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If you were to build a processor that would be used to run any arbitrary program, what is the minimum set of instructions (ISA) you could get away with?

I was thinking:

  • ALU-ops (add, sub, mul, div)

  • Load reg,[address]

  • Store reg,[address]

  • Branch-if operation. Could have branch if not equal, if >, if < (branchif reg1, reg2, LABEL)

What do you think?

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Well you are describing a register based machine, theres always a stack based machine ... it can be far simpler. Just your standard arithmetic/logical operators, with some PUSH/POP and of course JUMP/JUMPT/JUMPF ... oh and fixed instruction length. –  Samy Vilar Jun 26 '12 at 5:34
    
We were taught 8085 microprocessor and it didn't had any native implementations of div and multiply..:) –  Shubham Jun 26 '12 at 5:36
    
Wondering if this belongs instead on programmers.stackexchange.com? –  Andras Zoltan Jun 28 '12 at 22:39
    
I think it is classic RISC vs CISC problem. Just look to some simple RISC, e.g. DLX. Your set is too small to run arbitrary OS (e.g. Linux or MINIX), but it can be used for simple programs without I/O. –  osgx Jun 28 '12 at 22:54

3 Answers 3

up vote 5 down vote accepted

Technically, you only need One Instruction. It needs to do math and conditional branching. e.g. subtract and branch if negative.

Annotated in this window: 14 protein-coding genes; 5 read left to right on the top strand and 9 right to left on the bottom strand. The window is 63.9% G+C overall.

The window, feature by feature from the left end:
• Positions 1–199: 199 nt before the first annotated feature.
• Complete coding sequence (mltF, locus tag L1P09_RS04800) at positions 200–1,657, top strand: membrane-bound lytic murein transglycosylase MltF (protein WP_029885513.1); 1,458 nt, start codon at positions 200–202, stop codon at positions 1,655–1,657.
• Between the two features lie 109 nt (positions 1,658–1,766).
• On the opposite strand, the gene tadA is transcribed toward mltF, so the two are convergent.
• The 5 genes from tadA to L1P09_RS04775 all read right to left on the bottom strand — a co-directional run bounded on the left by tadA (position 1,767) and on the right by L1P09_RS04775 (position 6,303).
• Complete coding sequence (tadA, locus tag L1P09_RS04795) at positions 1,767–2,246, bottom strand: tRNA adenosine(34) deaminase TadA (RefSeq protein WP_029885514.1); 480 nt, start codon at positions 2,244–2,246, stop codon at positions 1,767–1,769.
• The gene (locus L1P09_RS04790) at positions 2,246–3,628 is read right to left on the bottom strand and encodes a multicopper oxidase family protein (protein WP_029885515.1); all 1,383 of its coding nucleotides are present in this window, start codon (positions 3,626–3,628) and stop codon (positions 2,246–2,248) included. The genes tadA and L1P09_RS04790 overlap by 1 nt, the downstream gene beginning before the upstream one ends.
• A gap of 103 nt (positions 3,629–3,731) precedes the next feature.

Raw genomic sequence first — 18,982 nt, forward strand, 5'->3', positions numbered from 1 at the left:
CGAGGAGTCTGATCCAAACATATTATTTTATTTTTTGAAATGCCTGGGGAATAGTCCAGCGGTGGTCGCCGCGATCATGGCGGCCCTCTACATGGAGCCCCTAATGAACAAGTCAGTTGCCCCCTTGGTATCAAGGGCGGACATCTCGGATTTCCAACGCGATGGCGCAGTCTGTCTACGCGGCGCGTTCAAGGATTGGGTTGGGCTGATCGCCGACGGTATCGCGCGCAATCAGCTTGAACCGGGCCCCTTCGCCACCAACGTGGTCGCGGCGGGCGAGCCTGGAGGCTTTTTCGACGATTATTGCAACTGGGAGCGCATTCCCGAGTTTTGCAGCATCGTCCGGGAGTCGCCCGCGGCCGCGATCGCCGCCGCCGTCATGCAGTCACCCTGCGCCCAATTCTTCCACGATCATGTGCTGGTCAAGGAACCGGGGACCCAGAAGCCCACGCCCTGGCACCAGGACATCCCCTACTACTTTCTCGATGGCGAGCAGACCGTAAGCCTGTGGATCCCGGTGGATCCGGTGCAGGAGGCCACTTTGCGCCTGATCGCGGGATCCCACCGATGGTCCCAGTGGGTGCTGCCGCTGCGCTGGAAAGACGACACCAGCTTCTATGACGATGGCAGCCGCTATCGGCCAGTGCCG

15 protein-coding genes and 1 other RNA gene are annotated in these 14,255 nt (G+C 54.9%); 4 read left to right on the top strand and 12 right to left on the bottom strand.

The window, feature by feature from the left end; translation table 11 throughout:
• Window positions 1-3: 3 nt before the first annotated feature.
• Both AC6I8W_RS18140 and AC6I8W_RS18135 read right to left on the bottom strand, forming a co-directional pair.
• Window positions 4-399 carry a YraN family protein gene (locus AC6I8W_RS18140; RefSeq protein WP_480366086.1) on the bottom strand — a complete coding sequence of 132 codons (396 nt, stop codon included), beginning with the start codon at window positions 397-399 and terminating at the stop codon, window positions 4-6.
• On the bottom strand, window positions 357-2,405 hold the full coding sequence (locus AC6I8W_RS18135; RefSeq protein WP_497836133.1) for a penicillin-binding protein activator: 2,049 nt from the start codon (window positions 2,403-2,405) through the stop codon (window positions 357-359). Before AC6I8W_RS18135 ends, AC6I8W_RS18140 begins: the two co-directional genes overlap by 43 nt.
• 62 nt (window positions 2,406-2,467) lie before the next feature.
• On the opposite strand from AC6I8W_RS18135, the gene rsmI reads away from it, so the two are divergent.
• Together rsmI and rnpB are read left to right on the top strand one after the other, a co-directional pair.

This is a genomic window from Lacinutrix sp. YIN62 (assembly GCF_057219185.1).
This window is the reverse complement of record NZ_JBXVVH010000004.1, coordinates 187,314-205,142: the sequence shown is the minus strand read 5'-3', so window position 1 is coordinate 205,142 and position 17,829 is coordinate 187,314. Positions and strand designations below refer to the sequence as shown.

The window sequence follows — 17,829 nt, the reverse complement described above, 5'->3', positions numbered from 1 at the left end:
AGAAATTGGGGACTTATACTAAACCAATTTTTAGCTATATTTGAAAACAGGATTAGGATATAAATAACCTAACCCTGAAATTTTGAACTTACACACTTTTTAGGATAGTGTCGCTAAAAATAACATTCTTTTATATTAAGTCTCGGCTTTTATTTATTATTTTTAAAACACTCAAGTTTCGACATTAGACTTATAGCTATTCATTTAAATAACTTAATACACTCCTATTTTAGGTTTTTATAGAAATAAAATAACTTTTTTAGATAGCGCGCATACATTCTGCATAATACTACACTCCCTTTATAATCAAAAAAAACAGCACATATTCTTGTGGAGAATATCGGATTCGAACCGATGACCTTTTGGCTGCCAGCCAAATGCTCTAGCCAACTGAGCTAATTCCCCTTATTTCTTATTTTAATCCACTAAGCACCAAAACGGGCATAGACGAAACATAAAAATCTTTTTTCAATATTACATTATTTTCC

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You don't need any instruction that can be built from other instructions.

So, no need for mul or div since you can do that with repeated addition or subtraction, and no need for sub if you have neg (negate) and numbers will wrap, such as with two's complement.

And certainly you can get away with two branch instruction, one for equal, one for less than - all the others can be built from combinations of those.

Because you have no I/O instructions, you'll probably need to use memory-mapped I/O where communications with other devices is via memory accesses.

And, without native push and pop, you'll probably need to implement your own stack with a dedicated register (and memory location since you don't appear to have a register-to-register move).

Now that won't be a very nice architecture but it should function. As the Matrix Architect stated, "there are levels of survival we are prepared to accept".


As an aside, have a look into the RCA1802 CPU (from days of yore). It had no dedicated program counter or stack pointer, instead implementing all that in software (see here for details).

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While programming in 8085 I felt there were several ways to do the same thing. So, if this is the case, you know your instruction set is not minimal.

I would propose following instructions- Add, complement, logical AND, OR, and load store. Conditional and unconditional jump.

Most of the other instructions can be performed with above instructions.


EDIT: Just to list the assembly instructions (based on 8085):

I will consider a model, wherein there are 3 registers. With operations like A = B + C

ADD B, C (A = B + C)
CMA (A = A')
OR B, C (A = B OR C) JMP xxxx (set PC to xxxx)
LDA xxxx (load A with contents at xxxx address)
STA xxxx
JZ xxxx (Jump if zero flag is set)

NOTE: I realise additional instruction to copy data between registers is quite useful. But can be omitted. Please present a case where one cannot do without it.

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